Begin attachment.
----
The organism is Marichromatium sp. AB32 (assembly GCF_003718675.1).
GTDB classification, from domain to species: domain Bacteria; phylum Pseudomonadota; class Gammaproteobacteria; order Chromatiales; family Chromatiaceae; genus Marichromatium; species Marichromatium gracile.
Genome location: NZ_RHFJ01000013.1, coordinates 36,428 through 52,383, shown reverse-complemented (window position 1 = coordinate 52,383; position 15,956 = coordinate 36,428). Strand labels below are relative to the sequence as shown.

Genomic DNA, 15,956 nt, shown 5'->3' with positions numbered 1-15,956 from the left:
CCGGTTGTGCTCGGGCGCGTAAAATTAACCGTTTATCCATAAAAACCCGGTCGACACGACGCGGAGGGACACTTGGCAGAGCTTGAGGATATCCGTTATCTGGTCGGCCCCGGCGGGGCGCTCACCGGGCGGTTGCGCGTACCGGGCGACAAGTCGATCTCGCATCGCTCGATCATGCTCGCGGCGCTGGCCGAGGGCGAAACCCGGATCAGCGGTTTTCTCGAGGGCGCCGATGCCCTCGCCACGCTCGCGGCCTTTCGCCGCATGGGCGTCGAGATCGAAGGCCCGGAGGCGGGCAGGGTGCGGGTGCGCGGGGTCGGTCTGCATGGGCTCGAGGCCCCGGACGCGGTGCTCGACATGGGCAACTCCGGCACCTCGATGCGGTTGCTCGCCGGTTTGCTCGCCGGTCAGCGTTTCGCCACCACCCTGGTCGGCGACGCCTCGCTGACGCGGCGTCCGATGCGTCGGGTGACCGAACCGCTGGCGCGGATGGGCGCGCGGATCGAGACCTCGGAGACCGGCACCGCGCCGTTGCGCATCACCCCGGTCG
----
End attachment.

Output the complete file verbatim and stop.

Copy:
The organism is Marichromatium sp. AB32 (assembly GCF_003718675.1).
GTDB classification, from domain to species: domain Bacteria; phylum Pseudomonadota; class Gammaproteobacteria; order Chromatiales; family Chromatiaceae; genus Marichromatium; species Marichromatium gracile.
Genome location: NZ_RHFJ01000013.1, coordinates 36,428 through 52,383, shown reverse-complemented (window position 1 = coordinate 52,383; position 15,956 = coordinate 36,428). Strand labels below are relative to the sequence as shown.

Genomic DNA, 15,956 nt, shown 5'->3' with positions numbered 1-15,956 from the left:
CCGGTTGTGCTCGGGCGCGTAAAATTAACCGTTTATCCATAAAAACCCGGTCGACACGACGCGGAGGGACACTTGGCAGAGCTTGAGGATATCCGTTATCTGGTCGGCCCCGGCGGGGCGCTCACCGGGCGGTTGCGCGTACCGGGCGACAAGTCGATCTCGCATCGCTCGATCATGCTCGCGGCGCTGGCCGAGGGCGAAACCCGGATCAGCGGTTTTCTCGAGGGCGCCGATGCCCTCGCCACGCTCGCGGCCTTTCGCCGCATGGGCGTCGAGATCGAAGGCCCGGAGGCGGGCAGGGTGCGGGTGCGCGGGGTCGGTCTGCATGGGCTCGAGGCCCCGGACGCGGTGCTCGACATGGGCAACTCCGGCACCTCGATGCGGTTGCTCGCCGGTTTGCTCGCCGGTCAGCGTTTCGCCACCACCCTGGTCGGCGACGCCTCGCTGACGCGGCGTCCGATGCGTCGGGTGACCGAACCGCTGGCGCGGATGGGCGCGCGGATCGAGACCTCGGAGACCGGCACCGCGCCGTTGCGCATCACCCCGGTCG